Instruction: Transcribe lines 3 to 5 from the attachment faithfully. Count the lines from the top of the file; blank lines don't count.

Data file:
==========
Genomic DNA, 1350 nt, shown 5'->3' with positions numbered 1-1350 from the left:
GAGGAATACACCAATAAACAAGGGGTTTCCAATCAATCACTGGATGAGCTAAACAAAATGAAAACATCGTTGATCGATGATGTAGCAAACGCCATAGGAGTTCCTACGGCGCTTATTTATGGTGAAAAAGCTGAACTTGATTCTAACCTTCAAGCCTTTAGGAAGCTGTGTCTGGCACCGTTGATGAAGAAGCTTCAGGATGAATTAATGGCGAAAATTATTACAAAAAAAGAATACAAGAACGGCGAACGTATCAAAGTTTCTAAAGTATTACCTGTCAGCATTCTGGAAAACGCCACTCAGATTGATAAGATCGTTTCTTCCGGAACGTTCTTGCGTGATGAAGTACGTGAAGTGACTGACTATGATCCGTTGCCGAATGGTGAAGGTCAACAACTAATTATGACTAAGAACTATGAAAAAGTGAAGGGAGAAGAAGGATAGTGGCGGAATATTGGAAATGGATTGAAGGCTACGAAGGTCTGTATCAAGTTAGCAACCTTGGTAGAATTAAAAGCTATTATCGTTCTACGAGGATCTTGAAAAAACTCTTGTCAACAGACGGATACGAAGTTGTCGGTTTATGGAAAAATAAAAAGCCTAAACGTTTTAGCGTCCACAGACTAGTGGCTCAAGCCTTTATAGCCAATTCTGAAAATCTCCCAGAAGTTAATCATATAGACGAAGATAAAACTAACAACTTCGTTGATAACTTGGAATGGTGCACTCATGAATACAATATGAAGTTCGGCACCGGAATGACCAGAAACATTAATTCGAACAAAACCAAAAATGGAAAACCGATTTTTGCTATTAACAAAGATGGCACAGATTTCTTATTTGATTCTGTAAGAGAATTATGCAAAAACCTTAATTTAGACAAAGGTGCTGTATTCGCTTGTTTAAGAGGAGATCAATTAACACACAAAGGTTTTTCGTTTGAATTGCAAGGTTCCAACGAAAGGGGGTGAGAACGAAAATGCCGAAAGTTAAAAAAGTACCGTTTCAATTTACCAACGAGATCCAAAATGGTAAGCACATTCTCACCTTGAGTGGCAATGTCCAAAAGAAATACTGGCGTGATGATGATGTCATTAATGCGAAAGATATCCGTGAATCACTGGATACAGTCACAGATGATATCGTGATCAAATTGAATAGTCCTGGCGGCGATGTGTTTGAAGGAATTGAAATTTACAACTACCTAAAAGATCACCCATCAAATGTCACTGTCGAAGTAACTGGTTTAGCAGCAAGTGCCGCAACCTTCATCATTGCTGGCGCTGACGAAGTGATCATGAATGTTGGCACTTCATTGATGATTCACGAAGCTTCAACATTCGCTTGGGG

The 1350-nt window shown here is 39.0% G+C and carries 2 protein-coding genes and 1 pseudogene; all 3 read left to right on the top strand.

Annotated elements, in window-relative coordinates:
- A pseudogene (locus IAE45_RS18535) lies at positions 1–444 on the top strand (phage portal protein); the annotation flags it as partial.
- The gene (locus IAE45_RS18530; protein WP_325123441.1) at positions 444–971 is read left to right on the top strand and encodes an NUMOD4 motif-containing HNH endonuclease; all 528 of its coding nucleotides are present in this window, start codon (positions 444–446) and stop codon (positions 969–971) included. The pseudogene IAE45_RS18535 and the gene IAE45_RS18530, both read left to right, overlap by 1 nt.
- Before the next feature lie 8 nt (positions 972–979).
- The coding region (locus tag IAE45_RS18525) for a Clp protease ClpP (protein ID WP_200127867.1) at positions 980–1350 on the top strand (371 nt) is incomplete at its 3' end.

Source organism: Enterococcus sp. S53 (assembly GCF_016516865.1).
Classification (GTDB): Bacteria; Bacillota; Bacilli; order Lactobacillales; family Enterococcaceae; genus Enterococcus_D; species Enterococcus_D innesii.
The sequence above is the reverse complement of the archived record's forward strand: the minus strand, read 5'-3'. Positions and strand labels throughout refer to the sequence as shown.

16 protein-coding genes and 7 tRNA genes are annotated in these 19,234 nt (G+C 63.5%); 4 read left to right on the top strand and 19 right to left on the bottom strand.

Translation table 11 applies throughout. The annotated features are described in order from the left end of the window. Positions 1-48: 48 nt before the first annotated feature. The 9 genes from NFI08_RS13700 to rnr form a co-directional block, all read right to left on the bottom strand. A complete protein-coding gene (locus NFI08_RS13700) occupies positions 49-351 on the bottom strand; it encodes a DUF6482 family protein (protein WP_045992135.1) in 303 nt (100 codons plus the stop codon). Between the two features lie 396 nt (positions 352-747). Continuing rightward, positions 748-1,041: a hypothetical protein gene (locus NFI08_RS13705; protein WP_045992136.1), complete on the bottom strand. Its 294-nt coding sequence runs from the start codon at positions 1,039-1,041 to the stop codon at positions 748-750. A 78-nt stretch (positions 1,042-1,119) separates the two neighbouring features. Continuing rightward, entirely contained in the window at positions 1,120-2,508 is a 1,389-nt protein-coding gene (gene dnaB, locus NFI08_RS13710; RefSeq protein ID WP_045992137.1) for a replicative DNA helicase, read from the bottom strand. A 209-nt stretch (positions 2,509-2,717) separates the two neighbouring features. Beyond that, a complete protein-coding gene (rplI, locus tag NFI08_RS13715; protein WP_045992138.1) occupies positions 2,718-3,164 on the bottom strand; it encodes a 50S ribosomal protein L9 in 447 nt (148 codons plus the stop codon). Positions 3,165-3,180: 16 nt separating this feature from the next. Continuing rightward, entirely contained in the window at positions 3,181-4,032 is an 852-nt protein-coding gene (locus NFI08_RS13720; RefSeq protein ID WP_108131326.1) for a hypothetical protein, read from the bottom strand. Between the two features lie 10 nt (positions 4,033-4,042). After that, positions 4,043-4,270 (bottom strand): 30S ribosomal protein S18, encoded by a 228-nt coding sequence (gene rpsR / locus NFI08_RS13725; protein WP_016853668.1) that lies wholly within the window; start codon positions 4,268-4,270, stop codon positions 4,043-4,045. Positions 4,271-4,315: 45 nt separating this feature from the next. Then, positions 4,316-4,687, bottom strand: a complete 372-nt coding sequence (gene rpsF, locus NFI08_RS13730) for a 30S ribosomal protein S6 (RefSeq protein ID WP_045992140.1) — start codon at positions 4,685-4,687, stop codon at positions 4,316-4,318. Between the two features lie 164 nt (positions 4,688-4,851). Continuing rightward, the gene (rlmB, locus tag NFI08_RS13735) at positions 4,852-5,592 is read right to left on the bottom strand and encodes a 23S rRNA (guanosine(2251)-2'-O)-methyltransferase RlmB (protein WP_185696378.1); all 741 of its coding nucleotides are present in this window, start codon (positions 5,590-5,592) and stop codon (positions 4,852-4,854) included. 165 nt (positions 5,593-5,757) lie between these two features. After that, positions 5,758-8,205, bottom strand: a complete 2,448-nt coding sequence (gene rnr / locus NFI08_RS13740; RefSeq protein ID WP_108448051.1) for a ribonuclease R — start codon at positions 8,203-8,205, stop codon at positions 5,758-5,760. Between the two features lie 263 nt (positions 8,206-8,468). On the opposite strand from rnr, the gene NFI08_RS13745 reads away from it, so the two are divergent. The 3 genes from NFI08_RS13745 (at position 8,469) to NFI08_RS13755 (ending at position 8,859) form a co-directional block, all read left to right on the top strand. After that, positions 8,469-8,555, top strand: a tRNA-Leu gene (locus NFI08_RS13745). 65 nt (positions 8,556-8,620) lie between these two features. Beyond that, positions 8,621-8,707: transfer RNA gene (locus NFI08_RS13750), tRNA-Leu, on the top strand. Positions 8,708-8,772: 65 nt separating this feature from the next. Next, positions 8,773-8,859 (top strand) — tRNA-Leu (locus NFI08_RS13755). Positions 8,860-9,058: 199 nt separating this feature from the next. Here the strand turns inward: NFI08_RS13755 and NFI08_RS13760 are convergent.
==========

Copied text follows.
The 1350-nt window shown here is 39.0% G+C and carries 2 protein-coding genes and 1 pseudogene; all 3 read left to right on the top strand.

Annotated elements, in window-relative coordinates:
- A pseudogene (locus IAE45_RS18535) lies at positions 1–444 on the top strand (phage portal protein); the annotation flags it as partial.